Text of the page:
A. Paper Tuning
When a bow is sold in Alpine Archery we paper tune the bow as a starting point and rough tune for the bow. When we say rough tune we mean that we ensure that the arrow is coming out of the bow straight without any drastic high, low, left, or right tears. Paper tuning is accomplished by shooting an arrow through a piece of paper at 3 or 4 yards away. After the shot, we examine the hole and see in which direction the arrow tore the paper. When tuning we always start with tuning away the high and low tears. High tears generally indicate high nock point, and low tears the opposite. With a standard dual cam system (best electric shaver) these can also indicate a timing issue. After leveling out the flight of the arrow, we then move to left and right tears. These tears can indicate any number of problems (incorrect center shot alignment, arrow spine, timing on a dual cam system once again, vane contact on the rest, cables, or another part of the bow). If we are sure we have the correct spine arrow, we then move to adjusting the center shot. For nock left tears, move the center shot out for finger shooters and right for release shooters (this is the right procedure most of the time but from time to time you will find that certain archers and certain bows are backwards). If you are certain that your center shot is correctly aligned, then start checking for vane contact and timing if you have a dual cam system. The process for right tears is the same just the opposite directions and movements as indicated above. Incorrect arrow spine will be indicated by stiff arrows tearing to the left and weak arrow spine to the right. Arrows spine can be made stiffer by using a lighter point and shortening the arrow. Arrows can be made to have a weaker spine by adding a heavier point or using a longer arrow.
The Turkey Hunting Shotgun
Today’s turkey hunter usually carries a very specialized shotgun. The words “portable” and “powerful” sum it up the best. A dedicated turkey gun should be lightweight for easy carrying. Most are equipped with slings. They tend to have short barrels so they can be easily maneuvered in heavy cover and blinds. Most have a dull finish and many of the newest models are finished in a non-glare camouflage pattern. This is extremely important if you have to move your gun a few inches to line up on an in-range gobbler. Most have rifle-type sights and many have low-power scopes mounted on them. The “power” part comes from big loads and tight chokes. The three-inch 12-gauge magnum is most popular and many hunters choose the 3 1/2-inch 12 and 10 gauge guns. Super-tight “turkey-full” chokes deliver 80% or tighter patterns at 40 yards. This is a very different gun from the shotguns intended for flying targets. It is a true turkey-hunting specialist.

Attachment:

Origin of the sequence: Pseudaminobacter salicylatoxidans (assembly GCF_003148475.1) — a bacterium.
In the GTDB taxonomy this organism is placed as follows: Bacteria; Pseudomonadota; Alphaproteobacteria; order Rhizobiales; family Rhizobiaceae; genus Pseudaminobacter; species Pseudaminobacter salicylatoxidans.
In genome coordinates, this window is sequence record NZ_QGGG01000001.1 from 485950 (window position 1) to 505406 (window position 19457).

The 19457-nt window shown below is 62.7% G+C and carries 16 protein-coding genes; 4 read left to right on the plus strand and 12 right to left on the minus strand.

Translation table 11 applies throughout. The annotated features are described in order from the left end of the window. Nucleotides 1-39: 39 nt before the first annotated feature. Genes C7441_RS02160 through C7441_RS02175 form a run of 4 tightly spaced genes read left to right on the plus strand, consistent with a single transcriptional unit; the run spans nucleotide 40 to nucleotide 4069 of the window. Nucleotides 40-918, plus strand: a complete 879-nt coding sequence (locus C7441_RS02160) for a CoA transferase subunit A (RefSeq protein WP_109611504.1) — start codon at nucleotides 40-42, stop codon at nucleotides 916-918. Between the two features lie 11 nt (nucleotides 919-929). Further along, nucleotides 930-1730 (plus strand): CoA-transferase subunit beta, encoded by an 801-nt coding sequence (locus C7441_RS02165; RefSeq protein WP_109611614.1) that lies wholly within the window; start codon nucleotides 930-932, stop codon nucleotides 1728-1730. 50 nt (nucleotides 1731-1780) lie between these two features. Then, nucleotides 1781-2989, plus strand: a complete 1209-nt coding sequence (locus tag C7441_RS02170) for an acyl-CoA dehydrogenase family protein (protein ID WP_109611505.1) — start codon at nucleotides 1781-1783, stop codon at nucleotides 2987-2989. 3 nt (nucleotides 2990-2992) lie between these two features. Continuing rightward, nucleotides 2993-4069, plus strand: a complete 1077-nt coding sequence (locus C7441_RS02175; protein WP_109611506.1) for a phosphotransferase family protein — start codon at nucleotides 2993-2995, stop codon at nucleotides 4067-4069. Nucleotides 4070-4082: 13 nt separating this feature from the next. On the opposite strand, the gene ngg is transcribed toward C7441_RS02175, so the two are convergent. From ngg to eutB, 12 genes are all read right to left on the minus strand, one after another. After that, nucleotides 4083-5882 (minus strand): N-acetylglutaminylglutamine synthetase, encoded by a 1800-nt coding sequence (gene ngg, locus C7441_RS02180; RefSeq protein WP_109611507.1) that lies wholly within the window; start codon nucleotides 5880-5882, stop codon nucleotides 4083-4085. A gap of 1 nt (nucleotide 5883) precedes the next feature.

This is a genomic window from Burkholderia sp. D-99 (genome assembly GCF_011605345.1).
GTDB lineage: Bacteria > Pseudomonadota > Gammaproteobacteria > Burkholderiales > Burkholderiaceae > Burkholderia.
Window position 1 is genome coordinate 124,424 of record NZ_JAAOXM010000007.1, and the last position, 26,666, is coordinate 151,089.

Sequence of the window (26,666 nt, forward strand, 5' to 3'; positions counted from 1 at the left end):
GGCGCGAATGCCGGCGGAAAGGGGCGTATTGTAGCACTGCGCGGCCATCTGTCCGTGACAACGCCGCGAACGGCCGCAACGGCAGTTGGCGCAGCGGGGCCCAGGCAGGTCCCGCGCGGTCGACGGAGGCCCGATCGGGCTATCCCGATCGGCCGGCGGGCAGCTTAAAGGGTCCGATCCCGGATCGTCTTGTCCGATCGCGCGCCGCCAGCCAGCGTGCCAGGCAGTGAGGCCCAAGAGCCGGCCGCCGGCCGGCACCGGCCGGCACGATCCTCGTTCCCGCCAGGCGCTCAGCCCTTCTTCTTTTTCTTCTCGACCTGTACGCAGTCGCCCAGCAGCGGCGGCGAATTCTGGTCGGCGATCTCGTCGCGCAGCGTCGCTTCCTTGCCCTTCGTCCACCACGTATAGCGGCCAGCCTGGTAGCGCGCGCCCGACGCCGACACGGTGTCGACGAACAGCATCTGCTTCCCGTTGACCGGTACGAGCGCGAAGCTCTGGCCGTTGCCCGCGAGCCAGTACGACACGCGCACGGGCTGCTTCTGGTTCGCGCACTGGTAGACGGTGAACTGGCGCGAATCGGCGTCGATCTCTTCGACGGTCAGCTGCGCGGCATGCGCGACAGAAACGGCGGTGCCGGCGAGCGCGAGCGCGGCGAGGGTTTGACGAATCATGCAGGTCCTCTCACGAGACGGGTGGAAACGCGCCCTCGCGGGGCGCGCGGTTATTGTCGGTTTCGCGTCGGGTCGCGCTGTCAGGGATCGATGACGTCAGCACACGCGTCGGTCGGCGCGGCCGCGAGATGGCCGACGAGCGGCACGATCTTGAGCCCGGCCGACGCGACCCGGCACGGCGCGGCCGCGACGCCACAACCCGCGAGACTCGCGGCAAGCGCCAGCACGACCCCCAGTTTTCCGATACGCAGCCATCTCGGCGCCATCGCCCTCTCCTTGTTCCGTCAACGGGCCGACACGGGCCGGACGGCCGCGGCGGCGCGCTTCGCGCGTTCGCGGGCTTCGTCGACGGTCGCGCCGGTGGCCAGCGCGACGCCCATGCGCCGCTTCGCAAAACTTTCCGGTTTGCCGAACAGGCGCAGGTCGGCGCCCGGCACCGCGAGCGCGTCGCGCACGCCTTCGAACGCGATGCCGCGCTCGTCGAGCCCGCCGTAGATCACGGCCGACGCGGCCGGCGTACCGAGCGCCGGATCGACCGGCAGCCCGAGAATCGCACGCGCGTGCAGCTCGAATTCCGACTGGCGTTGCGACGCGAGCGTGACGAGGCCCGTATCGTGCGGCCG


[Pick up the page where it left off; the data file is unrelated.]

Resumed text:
Elk Gun Basics
A good elk rifle should be defined by practical, use-compatible terms rather than solely by ballistic theory. Everyone loves to debate cartridge performance but let’s get off that tired old horse and onto a real one. Riding in a saddle scabbard is tough on guns, mounts and scopes. All components should be strong and well bolted together. (Never leave your rifle in the scabbard if you leave the horse. Few rifles are tough enough to take a good wallowing from a 1,200-pound horse.) If you hunt on foot, lightweight rifles have appeal, but don’t sacrifice steady holding, “shootability” and structural strength for the sake of a few ounces. Scopes must be strong and strongly mounted, reasonably efficient in low light and weather impervious. Elk hunting is tough on rifles and scopes. Assuming a rifle is chambered for an elk-adequate cartridge, a steady performer that is reasonably accurate, absolutely consistent and can take some abuse and keep on shooting well is my choice for an ideal elk rifle.
Going Against The Grain
Sometimes you can’t avoid high-pressure hunting situations and it’s deal with the crowd or don’t hunt. Maybe you can’t beat ’em, but you don’t have to join ’em. These are the times for long-shot options. Look for some really ugly and uninviting segment of hunting country. If it has some decent cover and a little water, it could be an elk hotspot — at least right then. The elk are trying to get away from the crowd as well. Maybe this “bad” area isn’t holding a lot of animals, but how many bulls do you need to tag out? Another play is to hunt in ridiculously easy areas — right along roads and in little brushy draws in open and accessible areas. Most elk hunters want to “climb the highest mountain.” The elk just want to be left alone. Elk are not as good as whitetails at occupying tiny little niches of odd-spot cover but under enough pressure they’ll give it a try.